Week 2 – Photography and its relationship with reality


The theme raises different points of view around the theme of reality, representation and authentication in photography.


Diane Arbus, The boy with the hand granade

Reality might be interpreted as what you really see, and some believe that photos should be faithful to that. In Snyder and Allen (1975), first we are presented Emerson (1889) who describes photographs as detached and objective, being a visual impression of the observer. He called it as naturalism and was supported by other names such as Andre Bazin, who described photography as a mechanical process in which men had no part on it. (Bazin, 1967, p.12).


Futhermore, Rudolf Arnheim in claiming that “the physical objects themselves print the images” (p.148) removes all human factor in the image making process. Moreover, when comparing to a painting, in which images are created and have a complete freedom in creativity, photographs here depict what is already there and the photographer only captures and organizes the material.


Opposing this thought, which was not universally accepted, others thought that photographer should use images to interpret the world and could make use of elements such as distortion and film grain in order to change the images according to one’s perception. There is a description of the elements that the photographs have to make use to create an image and that the first interpretation was very superficial. This included the type of lens, focus, dept of field, point of view, location, film used, post-production and paper for the photo to be printed.


Therefore, if someone would be following the idea that human’s have no input on the creation of the image, there should not exist any retouching, distortion, combination of negatives or creative printing methods allowed. Nowadays we know some types of photographs which has built-in formulas, such as passport photos and commercial photography. But art photography should not have formulas and emotions should be considered, this is what defines us as humans.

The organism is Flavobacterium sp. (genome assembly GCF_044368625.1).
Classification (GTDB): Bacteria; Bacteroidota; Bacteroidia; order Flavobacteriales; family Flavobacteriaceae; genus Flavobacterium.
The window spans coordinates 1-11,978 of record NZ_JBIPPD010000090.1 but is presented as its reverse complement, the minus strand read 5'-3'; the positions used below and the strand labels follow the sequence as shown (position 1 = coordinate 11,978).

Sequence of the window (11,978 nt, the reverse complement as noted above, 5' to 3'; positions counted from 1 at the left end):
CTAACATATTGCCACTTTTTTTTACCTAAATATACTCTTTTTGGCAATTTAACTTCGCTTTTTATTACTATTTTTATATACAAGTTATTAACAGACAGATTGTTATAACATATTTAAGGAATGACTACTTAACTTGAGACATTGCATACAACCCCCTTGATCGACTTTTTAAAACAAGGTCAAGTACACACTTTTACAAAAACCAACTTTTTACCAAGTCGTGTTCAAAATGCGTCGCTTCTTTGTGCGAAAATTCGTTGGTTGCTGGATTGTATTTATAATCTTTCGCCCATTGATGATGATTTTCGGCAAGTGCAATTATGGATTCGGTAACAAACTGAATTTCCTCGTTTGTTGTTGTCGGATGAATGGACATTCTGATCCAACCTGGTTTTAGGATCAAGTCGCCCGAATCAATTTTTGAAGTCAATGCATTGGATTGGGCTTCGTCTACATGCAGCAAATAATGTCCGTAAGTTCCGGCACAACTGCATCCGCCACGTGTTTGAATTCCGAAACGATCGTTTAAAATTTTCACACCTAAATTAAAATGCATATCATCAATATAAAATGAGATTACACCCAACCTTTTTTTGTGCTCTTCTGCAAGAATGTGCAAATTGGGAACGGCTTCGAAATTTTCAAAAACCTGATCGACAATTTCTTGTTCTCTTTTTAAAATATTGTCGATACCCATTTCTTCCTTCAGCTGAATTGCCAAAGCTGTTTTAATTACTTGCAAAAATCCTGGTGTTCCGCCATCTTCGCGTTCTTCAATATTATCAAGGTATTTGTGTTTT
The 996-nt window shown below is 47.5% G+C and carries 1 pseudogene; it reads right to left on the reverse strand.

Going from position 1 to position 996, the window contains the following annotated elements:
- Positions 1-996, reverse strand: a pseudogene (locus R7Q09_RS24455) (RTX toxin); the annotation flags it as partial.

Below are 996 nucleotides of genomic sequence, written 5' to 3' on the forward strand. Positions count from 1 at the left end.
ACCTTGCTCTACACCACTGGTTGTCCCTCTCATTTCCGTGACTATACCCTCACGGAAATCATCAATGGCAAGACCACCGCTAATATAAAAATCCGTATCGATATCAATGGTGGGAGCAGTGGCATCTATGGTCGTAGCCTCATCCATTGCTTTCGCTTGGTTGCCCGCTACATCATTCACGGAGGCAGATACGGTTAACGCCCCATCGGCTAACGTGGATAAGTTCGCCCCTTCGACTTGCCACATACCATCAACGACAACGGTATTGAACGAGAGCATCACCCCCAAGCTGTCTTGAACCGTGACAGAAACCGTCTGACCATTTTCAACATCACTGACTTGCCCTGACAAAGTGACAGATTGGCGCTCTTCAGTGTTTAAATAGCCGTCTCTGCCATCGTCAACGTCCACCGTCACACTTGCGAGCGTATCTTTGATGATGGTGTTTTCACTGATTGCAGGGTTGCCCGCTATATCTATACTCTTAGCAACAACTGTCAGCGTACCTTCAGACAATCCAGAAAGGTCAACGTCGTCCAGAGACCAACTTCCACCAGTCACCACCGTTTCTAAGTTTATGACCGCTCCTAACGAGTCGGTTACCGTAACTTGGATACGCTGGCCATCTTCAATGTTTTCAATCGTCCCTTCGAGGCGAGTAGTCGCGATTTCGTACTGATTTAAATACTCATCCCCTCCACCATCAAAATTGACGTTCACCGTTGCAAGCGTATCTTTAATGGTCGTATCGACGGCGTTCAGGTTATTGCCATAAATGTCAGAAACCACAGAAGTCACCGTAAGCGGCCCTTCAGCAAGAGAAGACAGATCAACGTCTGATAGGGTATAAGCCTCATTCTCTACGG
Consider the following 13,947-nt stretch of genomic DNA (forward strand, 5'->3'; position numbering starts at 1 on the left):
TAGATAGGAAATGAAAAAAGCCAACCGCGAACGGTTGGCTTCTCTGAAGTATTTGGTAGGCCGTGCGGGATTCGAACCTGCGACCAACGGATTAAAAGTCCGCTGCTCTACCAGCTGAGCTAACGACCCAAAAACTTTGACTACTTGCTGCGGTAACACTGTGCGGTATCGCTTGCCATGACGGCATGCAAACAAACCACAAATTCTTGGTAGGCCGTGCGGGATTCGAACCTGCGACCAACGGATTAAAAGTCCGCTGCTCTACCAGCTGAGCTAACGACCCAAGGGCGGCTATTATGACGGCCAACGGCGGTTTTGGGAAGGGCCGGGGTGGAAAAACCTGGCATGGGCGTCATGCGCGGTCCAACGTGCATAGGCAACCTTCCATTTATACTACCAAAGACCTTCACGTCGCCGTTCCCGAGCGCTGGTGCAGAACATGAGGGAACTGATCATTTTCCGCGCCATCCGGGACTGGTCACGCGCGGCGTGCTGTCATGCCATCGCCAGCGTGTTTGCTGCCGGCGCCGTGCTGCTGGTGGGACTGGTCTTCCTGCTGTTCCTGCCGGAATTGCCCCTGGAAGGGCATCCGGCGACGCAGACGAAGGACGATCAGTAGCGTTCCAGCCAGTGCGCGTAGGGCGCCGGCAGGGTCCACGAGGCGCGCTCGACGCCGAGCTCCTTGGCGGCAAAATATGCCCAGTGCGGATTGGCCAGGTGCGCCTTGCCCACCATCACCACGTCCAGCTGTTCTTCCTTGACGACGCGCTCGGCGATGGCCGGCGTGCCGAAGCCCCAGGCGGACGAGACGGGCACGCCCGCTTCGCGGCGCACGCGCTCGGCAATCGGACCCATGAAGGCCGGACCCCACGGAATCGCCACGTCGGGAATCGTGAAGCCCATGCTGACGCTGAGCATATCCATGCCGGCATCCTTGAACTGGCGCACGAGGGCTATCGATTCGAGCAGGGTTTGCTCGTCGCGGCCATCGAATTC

“Emotion without cognition is blind, cognition without emotion is vacuous”(Barret, p.153)


Dorothea Lange

Even though Szarkowski describes photography to deal with the actual and that the photographer had to accept that (Szarkowski, p.8), he also claimed that they were different, even when they looked the same. On the other hand, Shore, who created a visual grammar to interpret photographs just like Szarkoski, includes the Mental Level, which suggest that the photographer has the power to construct, hiding or showing details of information. He also describes as photography as “a complex ongoing spontaneous interaction of observation, understanding, imagination and intention” (Shore, p.76).


Another aspect that should not be forgotten is the culture and language in which the image exists, and this will be very relevant to its interpretation. Barthes uses semiotics and describes most signs as mediated by language. These signs are not natural of irrational, they are learned. Connotations and metaphors can be used to transmit ideas and thoughts in images and what is real is subject to interpretation.

aziz_cucher1 Pam and Kim, 1995

The world of photography is in constant transformation and nowadays, with digital post-processing, it is changing again. Art movements as early as the pictorialism in the late 19th century already used photography to make images, rather than taking them. The surrealism movement in the 20th century aimed to release the creative potential unconscious mind.  The post-modernism is accepting photographs as part of an artistic process.






Barthes, R. (1980). Camera Lucida: Hill & Wang

Szarkowski, J. (1966) The Photographers Eye. New York: The Museum of Modern Art. Berger, J. (2013). Understanding a Photograph. Aperture. 

Snyder, J. Walsh, A. (1975) Photography, Vision, and Representation. Critical Inquiry. Vol.2, pp175

Swinnen and Deneulin (2010) The weight of Photography: Photography History Theory and Criticism.

https://aphototeacher.com/discussions/ (accessed on the 08/02/2019)

http://www.lehman.edu/vpadvance/artgallery/gallery/fact_fiction_truth/index.htm(accessed on the 08/02/2019)

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